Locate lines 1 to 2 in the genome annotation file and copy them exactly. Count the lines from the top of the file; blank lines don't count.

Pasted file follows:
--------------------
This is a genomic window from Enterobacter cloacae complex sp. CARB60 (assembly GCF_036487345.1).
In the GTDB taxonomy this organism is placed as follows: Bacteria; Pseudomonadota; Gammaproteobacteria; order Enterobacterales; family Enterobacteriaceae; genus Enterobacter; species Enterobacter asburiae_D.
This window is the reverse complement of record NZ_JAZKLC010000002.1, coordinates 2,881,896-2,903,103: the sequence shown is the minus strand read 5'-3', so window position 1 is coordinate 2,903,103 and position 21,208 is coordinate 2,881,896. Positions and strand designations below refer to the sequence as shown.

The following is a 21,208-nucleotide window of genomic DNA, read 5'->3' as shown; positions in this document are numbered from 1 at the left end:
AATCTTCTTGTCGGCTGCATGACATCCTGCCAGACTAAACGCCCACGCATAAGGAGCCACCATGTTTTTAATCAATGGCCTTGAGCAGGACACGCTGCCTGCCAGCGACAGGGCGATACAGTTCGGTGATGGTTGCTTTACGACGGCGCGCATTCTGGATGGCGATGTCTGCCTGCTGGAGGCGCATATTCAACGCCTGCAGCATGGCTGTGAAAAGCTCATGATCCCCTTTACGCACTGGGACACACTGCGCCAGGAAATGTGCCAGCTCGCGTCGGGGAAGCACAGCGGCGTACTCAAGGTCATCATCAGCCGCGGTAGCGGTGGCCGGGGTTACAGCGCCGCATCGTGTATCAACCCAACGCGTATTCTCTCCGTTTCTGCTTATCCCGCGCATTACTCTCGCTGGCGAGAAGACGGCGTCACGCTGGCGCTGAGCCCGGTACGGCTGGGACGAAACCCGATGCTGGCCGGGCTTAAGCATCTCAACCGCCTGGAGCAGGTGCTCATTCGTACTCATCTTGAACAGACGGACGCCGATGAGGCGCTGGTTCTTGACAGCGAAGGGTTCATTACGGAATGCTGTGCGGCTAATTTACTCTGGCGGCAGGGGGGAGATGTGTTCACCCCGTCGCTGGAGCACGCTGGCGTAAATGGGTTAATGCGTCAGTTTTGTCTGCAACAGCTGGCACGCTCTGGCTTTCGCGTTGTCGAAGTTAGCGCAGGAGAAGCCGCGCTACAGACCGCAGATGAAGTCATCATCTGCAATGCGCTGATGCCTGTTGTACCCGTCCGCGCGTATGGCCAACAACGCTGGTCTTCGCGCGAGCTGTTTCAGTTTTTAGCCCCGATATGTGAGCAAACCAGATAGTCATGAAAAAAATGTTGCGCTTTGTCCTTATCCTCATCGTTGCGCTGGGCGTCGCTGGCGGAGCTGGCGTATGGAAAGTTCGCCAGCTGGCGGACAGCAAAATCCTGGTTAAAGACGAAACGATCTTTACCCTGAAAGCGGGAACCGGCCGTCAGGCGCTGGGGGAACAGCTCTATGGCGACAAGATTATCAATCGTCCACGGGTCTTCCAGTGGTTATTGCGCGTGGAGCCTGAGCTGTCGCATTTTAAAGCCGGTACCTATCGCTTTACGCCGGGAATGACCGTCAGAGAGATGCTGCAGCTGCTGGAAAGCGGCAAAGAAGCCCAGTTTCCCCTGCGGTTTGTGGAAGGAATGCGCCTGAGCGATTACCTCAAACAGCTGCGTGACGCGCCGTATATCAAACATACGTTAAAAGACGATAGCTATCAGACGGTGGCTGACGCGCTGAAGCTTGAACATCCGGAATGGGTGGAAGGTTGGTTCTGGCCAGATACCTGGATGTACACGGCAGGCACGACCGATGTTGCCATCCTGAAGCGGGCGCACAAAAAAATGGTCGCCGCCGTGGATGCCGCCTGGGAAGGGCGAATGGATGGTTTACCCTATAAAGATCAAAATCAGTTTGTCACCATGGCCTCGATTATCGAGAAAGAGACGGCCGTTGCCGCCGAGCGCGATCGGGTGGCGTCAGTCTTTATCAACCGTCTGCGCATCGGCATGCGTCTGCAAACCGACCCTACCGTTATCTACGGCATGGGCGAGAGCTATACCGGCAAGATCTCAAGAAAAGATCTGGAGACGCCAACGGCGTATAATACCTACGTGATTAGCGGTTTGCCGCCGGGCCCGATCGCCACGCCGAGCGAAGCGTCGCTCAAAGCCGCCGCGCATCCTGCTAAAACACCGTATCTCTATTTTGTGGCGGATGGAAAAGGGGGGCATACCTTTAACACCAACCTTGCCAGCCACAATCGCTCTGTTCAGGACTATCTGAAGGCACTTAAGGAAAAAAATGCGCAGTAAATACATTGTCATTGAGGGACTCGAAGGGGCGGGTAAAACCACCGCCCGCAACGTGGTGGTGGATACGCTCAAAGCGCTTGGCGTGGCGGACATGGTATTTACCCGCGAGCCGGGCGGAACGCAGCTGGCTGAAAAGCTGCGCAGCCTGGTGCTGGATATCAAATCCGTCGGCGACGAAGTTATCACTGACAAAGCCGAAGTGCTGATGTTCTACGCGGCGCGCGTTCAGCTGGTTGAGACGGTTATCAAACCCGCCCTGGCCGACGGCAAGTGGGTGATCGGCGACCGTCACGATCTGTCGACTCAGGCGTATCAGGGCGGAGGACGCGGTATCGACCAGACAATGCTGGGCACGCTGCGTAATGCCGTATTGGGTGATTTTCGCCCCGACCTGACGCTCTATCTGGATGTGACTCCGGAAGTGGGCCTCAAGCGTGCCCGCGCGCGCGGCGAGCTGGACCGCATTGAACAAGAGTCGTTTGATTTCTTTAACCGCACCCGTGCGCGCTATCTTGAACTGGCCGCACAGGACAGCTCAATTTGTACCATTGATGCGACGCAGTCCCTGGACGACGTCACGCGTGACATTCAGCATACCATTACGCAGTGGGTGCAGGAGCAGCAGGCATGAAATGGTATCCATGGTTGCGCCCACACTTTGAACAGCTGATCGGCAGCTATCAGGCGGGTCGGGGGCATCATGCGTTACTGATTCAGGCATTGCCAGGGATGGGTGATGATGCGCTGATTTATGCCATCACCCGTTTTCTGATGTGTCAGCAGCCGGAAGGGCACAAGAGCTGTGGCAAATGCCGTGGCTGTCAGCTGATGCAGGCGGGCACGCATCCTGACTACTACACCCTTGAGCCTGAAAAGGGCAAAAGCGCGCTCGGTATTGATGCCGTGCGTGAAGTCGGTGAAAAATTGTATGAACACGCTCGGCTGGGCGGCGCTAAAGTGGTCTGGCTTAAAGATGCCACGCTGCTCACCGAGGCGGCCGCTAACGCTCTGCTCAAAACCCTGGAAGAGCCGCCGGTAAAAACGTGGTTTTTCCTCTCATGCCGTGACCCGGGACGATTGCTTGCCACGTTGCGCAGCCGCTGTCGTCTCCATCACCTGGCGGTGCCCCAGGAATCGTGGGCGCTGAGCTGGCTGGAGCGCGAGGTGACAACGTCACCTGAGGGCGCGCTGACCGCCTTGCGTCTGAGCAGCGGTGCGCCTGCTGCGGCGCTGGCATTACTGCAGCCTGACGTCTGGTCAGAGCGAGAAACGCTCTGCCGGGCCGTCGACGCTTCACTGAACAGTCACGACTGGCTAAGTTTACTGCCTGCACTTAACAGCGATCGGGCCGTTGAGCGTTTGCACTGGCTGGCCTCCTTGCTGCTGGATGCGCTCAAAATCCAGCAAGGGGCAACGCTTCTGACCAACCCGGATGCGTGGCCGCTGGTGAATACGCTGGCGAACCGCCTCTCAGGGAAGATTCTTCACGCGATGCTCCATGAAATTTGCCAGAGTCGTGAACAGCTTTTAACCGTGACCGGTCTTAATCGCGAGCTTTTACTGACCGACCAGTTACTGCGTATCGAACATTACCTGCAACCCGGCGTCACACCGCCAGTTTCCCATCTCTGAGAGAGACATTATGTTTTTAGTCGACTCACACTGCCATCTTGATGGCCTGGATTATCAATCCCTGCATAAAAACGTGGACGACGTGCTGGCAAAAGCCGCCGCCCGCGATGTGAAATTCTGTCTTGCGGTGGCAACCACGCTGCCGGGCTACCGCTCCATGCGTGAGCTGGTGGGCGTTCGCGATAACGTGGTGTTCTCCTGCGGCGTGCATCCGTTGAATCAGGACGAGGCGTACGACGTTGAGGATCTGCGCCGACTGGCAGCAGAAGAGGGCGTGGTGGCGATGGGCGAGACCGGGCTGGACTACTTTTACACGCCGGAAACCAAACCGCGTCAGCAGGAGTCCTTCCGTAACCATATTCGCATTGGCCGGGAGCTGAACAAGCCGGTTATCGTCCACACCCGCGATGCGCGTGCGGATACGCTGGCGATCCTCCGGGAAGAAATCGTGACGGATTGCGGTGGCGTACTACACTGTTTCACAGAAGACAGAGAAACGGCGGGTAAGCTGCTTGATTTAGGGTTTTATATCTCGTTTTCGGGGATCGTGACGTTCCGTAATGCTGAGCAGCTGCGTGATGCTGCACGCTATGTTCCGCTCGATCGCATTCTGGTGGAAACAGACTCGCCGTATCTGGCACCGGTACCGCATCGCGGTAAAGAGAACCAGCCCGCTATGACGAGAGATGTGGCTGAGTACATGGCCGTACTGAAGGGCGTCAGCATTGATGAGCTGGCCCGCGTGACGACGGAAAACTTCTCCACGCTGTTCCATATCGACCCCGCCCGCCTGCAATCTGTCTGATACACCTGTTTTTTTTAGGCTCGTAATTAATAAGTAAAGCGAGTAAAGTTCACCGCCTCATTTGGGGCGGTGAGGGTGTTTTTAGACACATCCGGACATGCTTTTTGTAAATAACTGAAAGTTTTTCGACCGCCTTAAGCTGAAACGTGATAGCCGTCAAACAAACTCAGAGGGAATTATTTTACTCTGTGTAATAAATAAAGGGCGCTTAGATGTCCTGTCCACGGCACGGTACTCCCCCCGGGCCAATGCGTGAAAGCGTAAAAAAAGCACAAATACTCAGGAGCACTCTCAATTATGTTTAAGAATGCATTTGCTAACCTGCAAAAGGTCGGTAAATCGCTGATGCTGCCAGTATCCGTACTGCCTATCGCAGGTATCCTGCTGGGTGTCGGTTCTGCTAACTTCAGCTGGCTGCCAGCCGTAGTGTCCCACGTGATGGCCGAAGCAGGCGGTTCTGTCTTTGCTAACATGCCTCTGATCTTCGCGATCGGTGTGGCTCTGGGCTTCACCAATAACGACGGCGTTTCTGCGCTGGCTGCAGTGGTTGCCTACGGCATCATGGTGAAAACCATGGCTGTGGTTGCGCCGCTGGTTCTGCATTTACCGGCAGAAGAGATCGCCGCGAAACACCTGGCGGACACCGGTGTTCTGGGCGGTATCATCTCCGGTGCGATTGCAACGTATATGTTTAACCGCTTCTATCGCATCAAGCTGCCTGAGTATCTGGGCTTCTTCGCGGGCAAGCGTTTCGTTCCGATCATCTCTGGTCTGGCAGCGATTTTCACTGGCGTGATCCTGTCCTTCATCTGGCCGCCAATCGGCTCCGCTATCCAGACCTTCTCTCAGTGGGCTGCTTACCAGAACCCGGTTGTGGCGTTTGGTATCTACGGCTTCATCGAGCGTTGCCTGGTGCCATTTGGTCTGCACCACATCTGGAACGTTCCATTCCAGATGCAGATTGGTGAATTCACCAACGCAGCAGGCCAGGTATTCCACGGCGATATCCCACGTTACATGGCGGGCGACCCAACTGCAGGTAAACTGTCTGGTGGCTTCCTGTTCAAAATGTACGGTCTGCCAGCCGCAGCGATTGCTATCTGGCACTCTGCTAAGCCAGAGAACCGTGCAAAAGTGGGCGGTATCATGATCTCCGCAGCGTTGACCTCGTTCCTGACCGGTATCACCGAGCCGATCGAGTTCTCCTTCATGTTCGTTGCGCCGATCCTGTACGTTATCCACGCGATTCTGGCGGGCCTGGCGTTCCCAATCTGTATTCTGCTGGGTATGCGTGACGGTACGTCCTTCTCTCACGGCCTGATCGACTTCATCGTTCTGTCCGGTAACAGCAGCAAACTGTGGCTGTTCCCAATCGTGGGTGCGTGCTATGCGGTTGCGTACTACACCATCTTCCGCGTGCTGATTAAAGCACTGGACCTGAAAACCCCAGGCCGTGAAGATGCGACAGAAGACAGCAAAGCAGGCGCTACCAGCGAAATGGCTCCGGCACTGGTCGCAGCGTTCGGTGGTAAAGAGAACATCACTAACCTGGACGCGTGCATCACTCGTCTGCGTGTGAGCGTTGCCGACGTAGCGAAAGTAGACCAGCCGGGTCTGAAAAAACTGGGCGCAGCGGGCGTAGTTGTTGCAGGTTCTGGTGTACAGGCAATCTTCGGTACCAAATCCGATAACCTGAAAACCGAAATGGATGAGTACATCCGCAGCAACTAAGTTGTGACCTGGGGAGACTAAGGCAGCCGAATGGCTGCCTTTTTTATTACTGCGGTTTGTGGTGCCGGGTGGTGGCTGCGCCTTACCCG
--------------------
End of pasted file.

This is a genomic window from Enterobacter cloacae complex sp. CARB60 (assembly GCF_036487345.1).
In the GTDB taxonomy this organism is placed as follows: Bacteria; Pseudomonadota; Gammaproteobacteria; order Enterobacterales; family Enterobacteriaceae; genus Enterobacter; species Enterobacter asburiae_D.